• http://www.redemptionpictures.com/ Micah J. Murray

          I meant following Jesus, but thanks for following my blog too! That post, about “Thinking Biblically”, is my personal favorite, btw.

          • Christine Farina

            Oh my bad, haha

  • http://www.registeredrunaway.com/ Registered Runaway

    Thanks for tackling this complex issue as best as you can. Wrestling is key and I can see you’re doing that here. I wrote a post on the whole “love the sinner, hate the sin” crap, and fleshed out what it means to love. Really LOVE.

    http://www.registeredrunaway.com/2013/02/20/love-is-an-ability/

    • http://www.redemptionpictures.com/ Micah J. Murray

      Thanks so much for commenting, RR. Also, thanks for sharing how you feel about “love the sinner, hate the sin”. I think it’s so important to understand what our words communicate. I’m going to add your link to this article.

  • Brian Hawkins

    I think it is important to note that the CNN article you linked to at the beginning specifically says, “The BSA, however, will maintain its ban on gay adult leaders.”

    That is pretty important. Because, like you say, we can’t ban ALL sinners, so why highlight the one sin? But we do know from several passages in the Bible that people in leadership are held to a higher standard because they have greater influence. I never even knew that gay youth WERE denied membership, but I think the decision is the right one, both in allowing gay youth to join, and in continuing to ban them from leadership.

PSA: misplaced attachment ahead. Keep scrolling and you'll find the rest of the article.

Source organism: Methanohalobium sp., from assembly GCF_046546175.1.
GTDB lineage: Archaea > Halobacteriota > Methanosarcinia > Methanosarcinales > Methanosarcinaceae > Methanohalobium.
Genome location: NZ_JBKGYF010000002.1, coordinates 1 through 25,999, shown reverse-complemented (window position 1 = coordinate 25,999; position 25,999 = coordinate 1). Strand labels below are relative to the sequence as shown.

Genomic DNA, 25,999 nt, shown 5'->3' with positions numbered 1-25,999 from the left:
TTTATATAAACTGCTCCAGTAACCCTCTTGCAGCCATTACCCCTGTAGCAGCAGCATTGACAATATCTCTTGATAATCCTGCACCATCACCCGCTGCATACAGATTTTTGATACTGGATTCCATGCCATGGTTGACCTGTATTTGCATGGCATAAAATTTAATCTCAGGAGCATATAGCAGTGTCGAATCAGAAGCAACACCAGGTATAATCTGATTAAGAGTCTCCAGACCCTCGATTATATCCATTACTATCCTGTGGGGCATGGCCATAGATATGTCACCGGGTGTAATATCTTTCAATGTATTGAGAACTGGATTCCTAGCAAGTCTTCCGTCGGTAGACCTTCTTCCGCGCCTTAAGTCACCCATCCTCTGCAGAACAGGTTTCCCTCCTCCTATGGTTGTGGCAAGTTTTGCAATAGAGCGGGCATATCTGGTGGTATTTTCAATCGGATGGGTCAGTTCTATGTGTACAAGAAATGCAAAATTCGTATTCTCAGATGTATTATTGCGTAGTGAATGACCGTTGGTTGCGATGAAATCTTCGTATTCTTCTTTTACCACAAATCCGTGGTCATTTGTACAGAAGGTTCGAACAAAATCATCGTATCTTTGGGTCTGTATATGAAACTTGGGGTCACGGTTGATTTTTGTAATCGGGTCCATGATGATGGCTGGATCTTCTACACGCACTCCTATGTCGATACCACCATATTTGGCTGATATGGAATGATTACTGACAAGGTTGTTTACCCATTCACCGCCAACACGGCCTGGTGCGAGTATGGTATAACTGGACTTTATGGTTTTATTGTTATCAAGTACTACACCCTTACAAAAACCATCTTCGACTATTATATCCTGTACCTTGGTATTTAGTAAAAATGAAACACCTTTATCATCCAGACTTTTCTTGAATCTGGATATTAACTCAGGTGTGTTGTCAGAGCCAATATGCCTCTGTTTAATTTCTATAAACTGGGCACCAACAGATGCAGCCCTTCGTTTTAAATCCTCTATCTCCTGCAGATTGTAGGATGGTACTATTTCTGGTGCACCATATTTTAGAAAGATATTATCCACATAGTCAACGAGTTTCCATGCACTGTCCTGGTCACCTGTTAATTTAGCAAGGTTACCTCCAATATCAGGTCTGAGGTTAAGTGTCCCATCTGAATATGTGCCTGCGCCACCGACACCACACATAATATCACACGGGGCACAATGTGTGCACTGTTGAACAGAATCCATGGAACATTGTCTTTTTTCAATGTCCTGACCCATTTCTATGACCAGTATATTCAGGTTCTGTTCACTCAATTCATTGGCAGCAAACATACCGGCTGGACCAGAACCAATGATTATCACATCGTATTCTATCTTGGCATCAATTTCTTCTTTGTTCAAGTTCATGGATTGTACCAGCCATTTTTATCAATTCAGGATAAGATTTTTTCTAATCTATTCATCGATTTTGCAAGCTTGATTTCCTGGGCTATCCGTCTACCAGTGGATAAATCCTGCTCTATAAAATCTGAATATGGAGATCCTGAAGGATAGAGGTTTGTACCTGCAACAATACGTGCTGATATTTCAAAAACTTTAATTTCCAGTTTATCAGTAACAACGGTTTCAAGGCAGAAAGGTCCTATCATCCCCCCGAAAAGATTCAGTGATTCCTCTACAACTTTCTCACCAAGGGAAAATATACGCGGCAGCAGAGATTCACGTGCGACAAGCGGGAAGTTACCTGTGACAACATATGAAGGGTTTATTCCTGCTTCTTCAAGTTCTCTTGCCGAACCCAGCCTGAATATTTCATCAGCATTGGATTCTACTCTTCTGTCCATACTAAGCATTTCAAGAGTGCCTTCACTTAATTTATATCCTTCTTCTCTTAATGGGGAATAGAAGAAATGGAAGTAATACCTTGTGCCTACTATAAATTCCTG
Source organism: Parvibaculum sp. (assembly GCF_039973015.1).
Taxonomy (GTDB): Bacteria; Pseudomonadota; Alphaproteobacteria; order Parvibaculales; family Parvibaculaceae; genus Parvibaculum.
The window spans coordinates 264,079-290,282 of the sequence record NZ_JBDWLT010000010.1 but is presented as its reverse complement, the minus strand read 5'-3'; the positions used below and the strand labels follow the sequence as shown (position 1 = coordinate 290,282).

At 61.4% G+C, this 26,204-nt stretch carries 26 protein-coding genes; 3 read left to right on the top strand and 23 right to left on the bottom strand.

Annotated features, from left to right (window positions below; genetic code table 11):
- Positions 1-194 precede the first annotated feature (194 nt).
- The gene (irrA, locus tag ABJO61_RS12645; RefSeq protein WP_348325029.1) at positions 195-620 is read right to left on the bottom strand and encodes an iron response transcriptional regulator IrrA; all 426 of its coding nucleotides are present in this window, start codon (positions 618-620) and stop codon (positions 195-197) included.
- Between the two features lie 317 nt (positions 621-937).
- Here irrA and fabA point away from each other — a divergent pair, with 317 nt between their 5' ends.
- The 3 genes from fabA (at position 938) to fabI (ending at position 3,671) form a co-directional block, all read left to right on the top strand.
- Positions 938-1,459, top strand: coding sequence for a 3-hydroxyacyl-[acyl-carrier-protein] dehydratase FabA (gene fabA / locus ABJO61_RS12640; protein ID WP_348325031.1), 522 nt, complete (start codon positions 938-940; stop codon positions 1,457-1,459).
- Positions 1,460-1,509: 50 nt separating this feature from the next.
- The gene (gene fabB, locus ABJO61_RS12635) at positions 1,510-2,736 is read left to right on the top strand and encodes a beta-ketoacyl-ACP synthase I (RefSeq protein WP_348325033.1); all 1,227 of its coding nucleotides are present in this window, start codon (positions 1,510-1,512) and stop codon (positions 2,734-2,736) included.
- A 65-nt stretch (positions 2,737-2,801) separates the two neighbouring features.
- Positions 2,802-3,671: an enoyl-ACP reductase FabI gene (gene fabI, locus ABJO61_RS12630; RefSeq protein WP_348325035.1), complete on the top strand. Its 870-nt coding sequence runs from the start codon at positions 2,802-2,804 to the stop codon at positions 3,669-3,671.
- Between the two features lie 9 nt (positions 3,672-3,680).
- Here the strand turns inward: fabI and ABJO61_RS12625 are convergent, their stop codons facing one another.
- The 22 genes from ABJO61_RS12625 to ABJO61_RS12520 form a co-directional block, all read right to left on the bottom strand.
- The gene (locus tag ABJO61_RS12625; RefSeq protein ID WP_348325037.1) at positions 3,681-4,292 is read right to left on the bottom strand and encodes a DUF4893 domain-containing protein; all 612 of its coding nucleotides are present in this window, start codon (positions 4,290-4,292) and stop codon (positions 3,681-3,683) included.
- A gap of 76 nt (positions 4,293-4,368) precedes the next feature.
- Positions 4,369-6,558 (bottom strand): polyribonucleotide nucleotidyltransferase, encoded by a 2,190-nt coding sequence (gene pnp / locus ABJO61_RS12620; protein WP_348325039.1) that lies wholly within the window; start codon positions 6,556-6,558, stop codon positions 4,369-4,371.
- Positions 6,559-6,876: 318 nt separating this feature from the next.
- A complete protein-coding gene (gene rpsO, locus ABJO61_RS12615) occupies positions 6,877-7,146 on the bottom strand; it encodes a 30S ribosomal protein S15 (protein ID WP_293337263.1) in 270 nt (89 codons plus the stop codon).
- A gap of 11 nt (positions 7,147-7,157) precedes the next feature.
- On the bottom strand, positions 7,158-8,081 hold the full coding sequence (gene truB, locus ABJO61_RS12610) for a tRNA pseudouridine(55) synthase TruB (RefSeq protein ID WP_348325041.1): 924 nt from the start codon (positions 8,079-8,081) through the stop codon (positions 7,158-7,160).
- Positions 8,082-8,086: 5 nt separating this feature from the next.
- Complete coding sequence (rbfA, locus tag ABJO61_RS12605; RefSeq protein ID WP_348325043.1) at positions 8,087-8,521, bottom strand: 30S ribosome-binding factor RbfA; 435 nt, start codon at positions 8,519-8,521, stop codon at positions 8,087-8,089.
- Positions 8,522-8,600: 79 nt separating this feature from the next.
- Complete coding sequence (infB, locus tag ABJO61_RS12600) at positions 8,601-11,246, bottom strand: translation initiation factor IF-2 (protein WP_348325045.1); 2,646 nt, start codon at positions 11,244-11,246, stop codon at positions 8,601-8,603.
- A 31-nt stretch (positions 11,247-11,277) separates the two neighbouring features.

Love the sinner, but maintain our own standards. If we fall too far to either direction, we miss Jesus completely. Even he, though he refused to condemn the woman, also told her, “Go and sin no more.” He knew she was guilty, and he told her plainly that it was sin, but he didn’t condemn her. He chose mercy. In America, some seem to think that saying, “Sin no more,” is judgmental and bigoted, and others seem to think that saying, “Neither do I condemn you,” is backsliding and compromising with the world. Apparently, Jesus’ love goes far beyond our infatuation with “tolerance” or our other infatuation with… whatever it is. Exclusion.